In support of the endlessly fascinating phenomenon where Canadian summer politics have a larger entertainment factor than ever before, a story of startling breadth and incomprehensible banality has flooded the homes of all bored Canadians. The story is not more footage of our beloved Prime Minister singing at his party conference, nor is it a conference to determine who should be singing at his next party. It is not even a domestic issue. It is an issue of foreign affairs, and it will have global repercussions.
Ladies and gentlemen, I am here to bring you the far-from-exclusive tidbit of far-from-interesting information that John Baird likes cats. This may come as a shock to the numerous, petulant, dog-loving Conservative voters who gave the Tories their support in exchange for a canine agenda. In a corruption story that will make Greek politicians cringe, one of the leading ministers of this Conservative government reveals that he is deep within the influence of the feline lobby.
Combined with the cat craze of Laureen Harper, this favor of full feline support is dangerous. To make matters worse, rather than protecting us citizens, the government poses the greatest risk. The Tories have held this story as a poorly kept secret for some time now. Pictures of John Baird around cats of national interest have sprung up increasingly in the aptly named politics section of the once-great Ottawa Citizen. However, the truth is much darker than a few harmless pictures on the internet. It turns out that Baird’s professional work was kickstarted by an unhealthy foray into the world of cats and their human companions. While studying at Queen’s University, Barid undertook the task of documenting the life and home of a woman who lived with no fewer than 633 cats. The Citizen commented that the article he wrote on the subject must have been “the result of his passion for investigative cat journalism.” A passion that many say has now gone too far.
“Ha,” you might say. You may even go as far as to add a second “ha” for good measure in order to assure those around you that this revelation does not frighten you. But stop, o’ laughing reader, and think. How will this affect the country you love?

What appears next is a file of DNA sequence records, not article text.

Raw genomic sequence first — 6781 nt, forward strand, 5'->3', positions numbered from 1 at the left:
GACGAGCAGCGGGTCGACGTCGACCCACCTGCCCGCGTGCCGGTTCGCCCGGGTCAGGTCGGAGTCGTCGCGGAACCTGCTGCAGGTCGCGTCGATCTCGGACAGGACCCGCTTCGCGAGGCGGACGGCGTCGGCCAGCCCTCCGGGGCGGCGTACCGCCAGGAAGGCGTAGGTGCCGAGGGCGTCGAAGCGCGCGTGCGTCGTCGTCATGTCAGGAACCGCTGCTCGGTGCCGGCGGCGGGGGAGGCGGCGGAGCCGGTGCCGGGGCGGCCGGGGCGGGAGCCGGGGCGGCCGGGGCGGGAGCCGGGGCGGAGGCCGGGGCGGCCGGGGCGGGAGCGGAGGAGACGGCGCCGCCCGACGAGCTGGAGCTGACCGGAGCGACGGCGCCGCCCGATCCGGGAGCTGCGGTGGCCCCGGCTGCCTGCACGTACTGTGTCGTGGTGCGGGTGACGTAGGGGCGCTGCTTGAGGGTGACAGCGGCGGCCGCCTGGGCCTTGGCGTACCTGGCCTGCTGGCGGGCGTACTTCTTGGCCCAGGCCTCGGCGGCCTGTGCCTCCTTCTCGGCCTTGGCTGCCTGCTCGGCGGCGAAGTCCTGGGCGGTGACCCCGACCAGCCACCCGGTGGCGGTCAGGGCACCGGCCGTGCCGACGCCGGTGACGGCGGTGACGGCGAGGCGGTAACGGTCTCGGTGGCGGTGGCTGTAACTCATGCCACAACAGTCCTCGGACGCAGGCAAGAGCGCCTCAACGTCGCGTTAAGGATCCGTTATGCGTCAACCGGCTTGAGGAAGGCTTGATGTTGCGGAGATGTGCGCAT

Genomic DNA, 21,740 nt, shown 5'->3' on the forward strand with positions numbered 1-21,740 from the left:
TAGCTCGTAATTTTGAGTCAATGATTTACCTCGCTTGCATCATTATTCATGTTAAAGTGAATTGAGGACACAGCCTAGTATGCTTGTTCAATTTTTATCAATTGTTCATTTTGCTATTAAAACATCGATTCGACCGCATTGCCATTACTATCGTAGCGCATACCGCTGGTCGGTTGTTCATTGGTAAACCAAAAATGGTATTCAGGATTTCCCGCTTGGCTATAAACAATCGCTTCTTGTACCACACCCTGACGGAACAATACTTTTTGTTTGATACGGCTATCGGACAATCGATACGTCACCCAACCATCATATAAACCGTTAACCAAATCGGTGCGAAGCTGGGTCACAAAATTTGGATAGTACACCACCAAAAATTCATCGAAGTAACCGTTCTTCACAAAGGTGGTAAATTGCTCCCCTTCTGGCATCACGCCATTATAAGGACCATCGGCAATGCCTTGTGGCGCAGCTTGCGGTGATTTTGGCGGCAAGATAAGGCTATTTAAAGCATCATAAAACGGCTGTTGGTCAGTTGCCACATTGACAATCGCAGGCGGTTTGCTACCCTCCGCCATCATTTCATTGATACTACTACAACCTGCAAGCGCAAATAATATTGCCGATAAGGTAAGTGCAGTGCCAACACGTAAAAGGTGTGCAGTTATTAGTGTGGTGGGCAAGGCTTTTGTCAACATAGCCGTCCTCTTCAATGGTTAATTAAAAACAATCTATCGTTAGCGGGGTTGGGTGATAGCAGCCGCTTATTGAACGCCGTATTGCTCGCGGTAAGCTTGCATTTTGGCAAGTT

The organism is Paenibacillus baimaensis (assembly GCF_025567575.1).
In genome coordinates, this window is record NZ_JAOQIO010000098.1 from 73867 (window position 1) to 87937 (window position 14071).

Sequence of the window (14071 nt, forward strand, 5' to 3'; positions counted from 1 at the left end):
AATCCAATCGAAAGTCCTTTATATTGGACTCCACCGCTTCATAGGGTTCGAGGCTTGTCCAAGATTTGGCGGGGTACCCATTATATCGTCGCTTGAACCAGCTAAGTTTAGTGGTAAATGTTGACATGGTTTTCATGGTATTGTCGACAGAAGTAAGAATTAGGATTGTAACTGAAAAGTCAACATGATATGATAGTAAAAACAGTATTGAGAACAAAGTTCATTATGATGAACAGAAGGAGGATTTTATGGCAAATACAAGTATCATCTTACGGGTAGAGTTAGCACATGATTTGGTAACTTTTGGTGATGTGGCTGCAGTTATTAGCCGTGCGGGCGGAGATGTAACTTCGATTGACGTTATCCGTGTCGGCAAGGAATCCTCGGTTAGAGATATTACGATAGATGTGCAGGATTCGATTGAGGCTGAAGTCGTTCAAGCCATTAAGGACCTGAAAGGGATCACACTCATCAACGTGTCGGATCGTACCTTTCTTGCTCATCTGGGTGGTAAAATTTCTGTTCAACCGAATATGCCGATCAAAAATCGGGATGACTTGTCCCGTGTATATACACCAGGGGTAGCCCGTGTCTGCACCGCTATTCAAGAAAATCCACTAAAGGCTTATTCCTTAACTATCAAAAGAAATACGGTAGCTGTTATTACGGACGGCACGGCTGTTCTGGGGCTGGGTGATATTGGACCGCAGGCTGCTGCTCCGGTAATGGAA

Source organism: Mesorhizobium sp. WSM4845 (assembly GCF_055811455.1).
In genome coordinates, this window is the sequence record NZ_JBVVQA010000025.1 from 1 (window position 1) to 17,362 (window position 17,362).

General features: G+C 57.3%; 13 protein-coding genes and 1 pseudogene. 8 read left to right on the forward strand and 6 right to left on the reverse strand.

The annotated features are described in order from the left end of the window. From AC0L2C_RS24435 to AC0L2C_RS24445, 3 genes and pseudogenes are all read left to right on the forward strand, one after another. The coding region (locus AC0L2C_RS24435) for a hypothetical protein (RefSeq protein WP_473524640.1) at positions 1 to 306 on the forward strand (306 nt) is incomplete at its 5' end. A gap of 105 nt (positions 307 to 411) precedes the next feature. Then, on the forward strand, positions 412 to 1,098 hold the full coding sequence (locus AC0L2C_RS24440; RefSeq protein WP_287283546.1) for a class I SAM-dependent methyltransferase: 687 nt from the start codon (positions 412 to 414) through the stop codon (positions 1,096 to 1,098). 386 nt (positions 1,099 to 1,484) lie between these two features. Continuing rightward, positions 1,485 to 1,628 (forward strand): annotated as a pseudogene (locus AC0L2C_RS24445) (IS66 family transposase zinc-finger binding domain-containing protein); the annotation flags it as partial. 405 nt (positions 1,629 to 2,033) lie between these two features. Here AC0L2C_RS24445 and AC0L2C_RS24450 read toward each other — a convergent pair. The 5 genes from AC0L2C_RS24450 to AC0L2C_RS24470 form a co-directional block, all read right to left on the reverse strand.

As none of you stand beside me as I write this and, therefore, cannot respond in real-time, I will presume to answer for you. “I haven’t noticed any differences yet,” you will no doubt say (or I will no doubt quote you saying). “And if I haven’t, then this simply can’t be as bad as you are making out to be!” You may be right, o’ ghost rebuke, but, then again, you may be wrong.
Why, I ask, has there been such a fuss over the loss of fish stocks in the East coast? Why do countless politicians fret over the dropping levels of sock-eye salmon in the West? Why are so many of our suburban parks increasingly filled with signs covered in the excrement of pro-feline policies that legally force us to pick up after our dogs? Why can the average feline roam free, while the average canine is caged within the confines of his backyard, or leashed like a wild animal?
The answer, of course, lies in the dubious workings of our felinophilic federal government. Now, I won’t how this realization affects you, but I will ask you to question the scale of detriment these cat-lovers have brought upon your lifestyle. The time to write to your MP on this startling matter has passed. Instead, we should take up arms against their fiendish felinity and hope we are not too late.
We must hope that, in future, our government is not so corrupt and mischievous. We must hope for a day where we do not live in a country where our government does nothing all summer and leaves journalists eking out a living by writing exaggerated hyperboles on the importance of politicians’ pet preferences. For that, my dear readers, would be a sad world indeed.